Who said hallucinogenic drugs are bad for you? Abbie Hofman, the Swiss scientist who inadvertently launched millions of trips, by synthesizing Lysergic acid diethylamide, also known as LSD or acid, has died, at the mighty age of 102 years old of a heart attack.
Hofman took the first acid trip in 1943, in what became the stuff of legends, with April 19th becoming known as Bicycle Day:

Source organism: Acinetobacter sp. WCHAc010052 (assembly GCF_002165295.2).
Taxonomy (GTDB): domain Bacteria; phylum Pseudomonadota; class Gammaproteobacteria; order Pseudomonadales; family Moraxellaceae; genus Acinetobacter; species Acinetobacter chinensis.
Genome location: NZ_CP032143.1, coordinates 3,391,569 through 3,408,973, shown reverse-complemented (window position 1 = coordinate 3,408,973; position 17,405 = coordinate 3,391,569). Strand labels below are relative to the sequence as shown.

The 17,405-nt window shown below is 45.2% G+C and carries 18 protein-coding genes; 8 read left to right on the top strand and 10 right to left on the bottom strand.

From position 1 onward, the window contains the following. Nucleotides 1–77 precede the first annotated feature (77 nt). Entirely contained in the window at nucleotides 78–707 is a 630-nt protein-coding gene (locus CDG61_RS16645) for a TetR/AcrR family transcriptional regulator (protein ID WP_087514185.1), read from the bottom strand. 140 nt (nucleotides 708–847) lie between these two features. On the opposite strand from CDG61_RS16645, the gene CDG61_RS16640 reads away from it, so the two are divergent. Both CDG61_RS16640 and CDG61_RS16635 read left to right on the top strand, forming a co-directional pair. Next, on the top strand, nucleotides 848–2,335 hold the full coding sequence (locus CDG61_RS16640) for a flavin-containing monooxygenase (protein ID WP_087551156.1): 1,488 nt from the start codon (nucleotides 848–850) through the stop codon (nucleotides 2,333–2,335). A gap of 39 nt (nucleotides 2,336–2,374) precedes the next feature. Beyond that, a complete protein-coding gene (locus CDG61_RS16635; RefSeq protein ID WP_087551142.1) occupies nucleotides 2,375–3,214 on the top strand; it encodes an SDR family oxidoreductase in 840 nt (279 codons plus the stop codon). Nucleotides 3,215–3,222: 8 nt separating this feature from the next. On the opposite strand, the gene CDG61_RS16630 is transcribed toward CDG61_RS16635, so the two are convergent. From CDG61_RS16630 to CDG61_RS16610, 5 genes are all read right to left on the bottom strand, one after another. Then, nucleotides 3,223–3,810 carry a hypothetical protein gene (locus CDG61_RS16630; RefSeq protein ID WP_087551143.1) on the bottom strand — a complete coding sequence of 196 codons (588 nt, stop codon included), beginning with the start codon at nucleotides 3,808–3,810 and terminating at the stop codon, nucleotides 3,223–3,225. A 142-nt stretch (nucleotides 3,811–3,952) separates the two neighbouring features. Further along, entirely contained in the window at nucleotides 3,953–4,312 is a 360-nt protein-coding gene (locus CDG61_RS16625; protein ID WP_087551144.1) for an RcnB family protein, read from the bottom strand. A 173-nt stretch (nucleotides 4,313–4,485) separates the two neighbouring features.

On April 19, 1943 Dr. Albert Hofmann intentionally ingested 250 Âµg of LSD, which he hypothesized would be at most a threshold level dose, based on his research on other ergot alkaloids. Surprisingly, the substance showed a potency orders of magnitude above almost any other substance known at the time, amounting to a much heavier dose than typically given in modern therapeutic use. After ingesting the substance Hofmann found himself struggling to speak intelligibly and asked his laboratory assistant, who knew of the self-experiment, to escort him home on his bicycle, since wartime restrictions made automobiles unavailable. On the bicycle ride home, Hofmann’s condition became more severe and in his journal he stated that everything in his field of vision wavered and was distorted, as if seen in a curved mirror. Hofmann also stated that while riding on the bicycle, he had the sensation of being stationary, unable to move from where he was, despite the fact that he was moving very rapidly. Once Hofmann arrived home, he summoned a doctor and asked his neighbor for milk, believing it might help relieve the symptoms. Hofmann wrote that despite his delirious and bewildered condition, he was able to choose milk as a nonspecific antidote for poisoning. Upon arriving the attending doctor could find no abnormal physical symptoms other than extremely dilated pupils. After spending several hours terrified that his body had been possessed by a demon, that his next door neighbor was a witch, and that his furniture was threatening him, Dr. Hofmann feared he had become completely insane. In his journal Hofmann said that the doctor saw no reason to prescribe medication and instead sent him to his bed. At this time Hofmann said that the feelings of fear had started to give way to feelings of good fortune and gratitude, and that he was now enjoying the colors and plays of shapes that persisted behind his closed eyes. Hofmann mentions seeing “fantastic images” surging past him, alternating and opening and closing themselves into circles and spirals and finally exploding into colored fountains and then rearranging themselves in a constant flux. Hofmann mentions that during the condition every acoustic perception, such as the sound of a passing automobile, was transformed into optical perceptions. Eventually Hofmann slept and upon awakening the next morning felt refreshed and clearheaded, though somewhat physically tired. He also stated that he had a sensation of well being and renewed life and that his breakfast tasted unusually delicious. Upon walking in his garden he remarked that all of his senses were “vibrating in a condition of highest sensitivity, which then persisted for the entire day”.